The right price for a branded pharmaceutical optimally balances affordability with incentives for research and development. This requires consideration of the full value of the innovation, both during the patent period and thereafter, while considerable focus to date has concerned value during the patent period only.
Achieving the optimal balance can be informed by how the value of an innovation is shared between producers (manufacturers) and consumers (patients). There is debate about what the optimal share to the manufacturer ought to be, in principle, and what the share is observed to be in practice.
Recent work in the UK context has developed a measure of value of branded pharmaceuticals that accounts for value across the product life-cycle (both during and post-patent) and for health opportunity cost. This work has also sought to estimate the observed share of this value that accrues to the manufacturer. In this seminar I will outline an exploratory analysis along these lines in the US context. This preliminary investigation indicates that the current incentives for innovation are not optimal. This implies that regulation of prices such that they are value-based could improve upon these incentives.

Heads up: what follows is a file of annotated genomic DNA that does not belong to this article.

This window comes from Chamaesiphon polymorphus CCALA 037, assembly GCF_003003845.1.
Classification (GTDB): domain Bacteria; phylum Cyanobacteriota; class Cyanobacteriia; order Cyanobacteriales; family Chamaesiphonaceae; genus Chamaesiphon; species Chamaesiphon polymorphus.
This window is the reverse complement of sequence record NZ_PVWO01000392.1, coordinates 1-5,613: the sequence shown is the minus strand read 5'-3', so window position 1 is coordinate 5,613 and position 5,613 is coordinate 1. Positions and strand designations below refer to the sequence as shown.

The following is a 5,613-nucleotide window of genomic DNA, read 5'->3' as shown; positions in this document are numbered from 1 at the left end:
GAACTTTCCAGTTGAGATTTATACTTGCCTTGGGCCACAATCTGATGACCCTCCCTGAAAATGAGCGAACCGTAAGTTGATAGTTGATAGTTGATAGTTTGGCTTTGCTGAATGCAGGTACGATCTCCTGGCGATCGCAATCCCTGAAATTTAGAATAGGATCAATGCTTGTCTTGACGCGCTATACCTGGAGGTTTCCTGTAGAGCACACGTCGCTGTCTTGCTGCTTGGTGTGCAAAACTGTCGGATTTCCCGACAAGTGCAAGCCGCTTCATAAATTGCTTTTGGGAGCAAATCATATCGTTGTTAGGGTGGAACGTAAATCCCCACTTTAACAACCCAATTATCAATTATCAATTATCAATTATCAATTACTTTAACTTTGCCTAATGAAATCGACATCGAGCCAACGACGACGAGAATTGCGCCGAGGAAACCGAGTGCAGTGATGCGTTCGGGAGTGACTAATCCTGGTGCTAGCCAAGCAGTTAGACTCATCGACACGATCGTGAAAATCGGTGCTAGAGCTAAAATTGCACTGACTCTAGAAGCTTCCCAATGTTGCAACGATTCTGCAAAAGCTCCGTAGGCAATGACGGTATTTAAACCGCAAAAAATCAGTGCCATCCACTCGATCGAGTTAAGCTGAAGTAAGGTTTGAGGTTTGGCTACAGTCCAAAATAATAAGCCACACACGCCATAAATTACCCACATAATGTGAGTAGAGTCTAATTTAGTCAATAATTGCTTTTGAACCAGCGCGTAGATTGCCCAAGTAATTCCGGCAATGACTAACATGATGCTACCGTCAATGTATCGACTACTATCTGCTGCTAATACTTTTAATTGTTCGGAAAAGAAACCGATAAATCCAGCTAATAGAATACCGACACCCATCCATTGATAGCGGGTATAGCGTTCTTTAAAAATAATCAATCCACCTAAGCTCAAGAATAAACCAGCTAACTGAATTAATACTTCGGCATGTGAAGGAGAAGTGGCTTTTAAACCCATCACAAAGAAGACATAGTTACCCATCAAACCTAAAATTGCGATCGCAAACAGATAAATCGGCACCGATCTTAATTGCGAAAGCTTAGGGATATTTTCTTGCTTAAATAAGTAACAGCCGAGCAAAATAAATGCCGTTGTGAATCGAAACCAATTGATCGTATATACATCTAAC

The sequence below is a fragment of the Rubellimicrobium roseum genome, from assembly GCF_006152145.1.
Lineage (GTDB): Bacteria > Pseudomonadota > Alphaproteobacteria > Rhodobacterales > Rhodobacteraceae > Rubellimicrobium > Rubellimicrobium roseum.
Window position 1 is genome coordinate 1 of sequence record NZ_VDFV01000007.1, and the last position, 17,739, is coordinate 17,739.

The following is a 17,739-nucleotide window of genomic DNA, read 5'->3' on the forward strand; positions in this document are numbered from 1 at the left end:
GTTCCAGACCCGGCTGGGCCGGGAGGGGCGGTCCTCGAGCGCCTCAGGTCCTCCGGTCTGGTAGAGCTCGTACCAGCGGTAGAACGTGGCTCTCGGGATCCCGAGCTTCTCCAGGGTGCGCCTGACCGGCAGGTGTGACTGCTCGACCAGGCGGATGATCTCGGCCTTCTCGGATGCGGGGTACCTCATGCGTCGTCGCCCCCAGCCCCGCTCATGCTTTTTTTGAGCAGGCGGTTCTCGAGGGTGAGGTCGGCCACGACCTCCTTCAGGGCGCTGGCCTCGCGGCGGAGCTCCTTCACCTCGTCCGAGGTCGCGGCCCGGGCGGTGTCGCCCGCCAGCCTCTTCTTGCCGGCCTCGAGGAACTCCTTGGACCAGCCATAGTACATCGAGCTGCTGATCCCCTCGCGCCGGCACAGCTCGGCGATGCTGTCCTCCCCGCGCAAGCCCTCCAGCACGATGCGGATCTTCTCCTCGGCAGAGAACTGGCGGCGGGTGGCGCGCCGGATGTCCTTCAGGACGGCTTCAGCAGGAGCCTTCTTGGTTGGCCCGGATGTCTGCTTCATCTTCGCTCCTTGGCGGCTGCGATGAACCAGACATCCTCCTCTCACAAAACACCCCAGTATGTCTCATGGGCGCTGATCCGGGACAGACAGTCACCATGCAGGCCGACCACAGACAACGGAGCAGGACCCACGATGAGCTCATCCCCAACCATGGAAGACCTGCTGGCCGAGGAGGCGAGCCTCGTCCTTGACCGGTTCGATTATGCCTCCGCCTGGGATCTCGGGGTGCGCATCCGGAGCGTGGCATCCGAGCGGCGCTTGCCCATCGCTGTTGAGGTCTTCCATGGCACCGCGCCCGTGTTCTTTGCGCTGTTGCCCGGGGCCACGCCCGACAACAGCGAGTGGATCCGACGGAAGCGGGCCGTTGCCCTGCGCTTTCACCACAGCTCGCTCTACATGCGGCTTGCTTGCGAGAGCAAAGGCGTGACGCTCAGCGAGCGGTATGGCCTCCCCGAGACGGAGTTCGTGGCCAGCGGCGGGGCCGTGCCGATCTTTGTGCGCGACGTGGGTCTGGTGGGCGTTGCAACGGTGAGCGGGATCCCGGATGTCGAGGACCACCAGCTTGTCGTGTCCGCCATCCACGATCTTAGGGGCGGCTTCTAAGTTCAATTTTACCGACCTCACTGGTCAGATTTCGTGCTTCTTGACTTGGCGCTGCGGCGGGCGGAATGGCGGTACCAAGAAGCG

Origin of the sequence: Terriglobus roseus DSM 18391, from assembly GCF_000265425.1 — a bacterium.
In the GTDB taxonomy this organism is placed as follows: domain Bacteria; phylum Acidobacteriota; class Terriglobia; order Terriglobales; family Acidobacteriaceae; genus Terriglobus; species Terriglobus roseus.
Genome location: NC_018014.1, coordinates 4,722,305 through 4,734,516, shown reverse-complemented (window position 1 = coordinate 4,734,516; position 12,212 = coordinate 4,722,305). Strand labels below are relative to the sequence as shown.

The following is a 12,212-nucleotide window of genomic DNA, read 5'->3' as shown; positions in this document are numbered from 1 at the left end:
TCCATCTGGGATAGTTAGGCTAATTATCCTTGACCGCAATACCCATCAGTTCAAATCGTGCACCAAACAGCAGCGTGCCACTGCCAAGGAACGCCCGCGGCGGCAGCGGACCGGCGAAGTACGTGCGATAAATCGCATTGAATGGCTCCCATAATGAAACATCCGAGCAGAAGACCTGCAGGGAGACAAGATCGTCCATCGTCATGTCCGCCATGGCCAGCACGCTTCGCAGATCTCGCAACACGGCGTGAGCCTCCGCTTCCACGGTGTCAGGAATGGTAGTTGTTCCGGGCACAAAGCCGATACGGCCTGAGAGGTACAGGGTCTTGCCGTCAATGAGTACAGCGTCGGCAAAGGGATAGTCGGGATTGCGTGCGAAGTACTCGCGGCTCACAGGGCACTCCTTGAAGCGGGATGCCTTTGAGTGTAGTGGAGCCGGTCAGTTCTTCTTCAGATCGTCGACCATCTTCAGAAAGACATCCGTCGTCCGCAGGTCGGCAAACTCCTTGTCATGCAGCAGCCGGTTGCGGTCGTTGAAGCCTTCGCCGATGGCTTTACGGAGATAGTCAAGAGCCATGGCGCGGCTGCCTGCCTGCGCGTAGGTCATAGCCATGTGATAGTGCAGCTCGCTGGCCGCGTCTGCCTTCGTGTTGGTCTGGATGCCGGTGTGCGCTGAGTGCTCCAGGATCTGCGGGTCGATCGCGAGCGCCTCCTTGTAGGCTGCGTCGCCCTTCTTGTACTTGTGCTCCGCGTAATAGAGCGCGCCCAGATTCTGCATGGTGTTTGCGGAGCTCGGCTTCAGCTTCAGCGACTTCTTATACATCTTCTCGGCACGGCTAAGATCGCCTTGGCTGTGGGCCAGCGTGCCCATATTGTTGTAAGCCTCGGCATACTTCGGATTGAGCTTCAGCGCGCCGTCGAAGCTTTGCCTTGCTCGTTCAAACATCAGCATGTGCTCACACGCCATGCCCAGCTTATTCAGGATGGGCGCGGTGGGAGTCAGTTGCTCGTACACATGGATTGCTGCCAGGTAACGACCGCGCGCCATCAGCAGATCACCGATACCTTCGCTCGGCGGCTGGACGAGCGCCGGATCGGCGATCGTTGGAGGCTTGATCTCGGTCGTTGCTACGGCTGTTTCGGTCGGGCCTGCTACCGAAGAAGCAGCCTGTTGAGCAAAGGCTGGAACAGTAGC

However, the extent to which improvement is achieved will depend upon the detail of how value-based prices are established. Importantly, moving from consideration of incremental cost-effectiveness ratios to consideration of how value is shared between manufacturers and patients implies a subtle, but profound, shift in how health economic evaluation is conducted. Such a move is necessary to ensure that value-based pricing provides optimal innovation incentives.
James Lomas is a Lecturer in the Department of Economics and Related Studies at the University of York. His research interests include refining the methods used in economic evaluation to inform decisions in different contexts. He was previously a Research Fellow in the Centre for Health Economics at the University of York. He holds a PhD in Economics (York).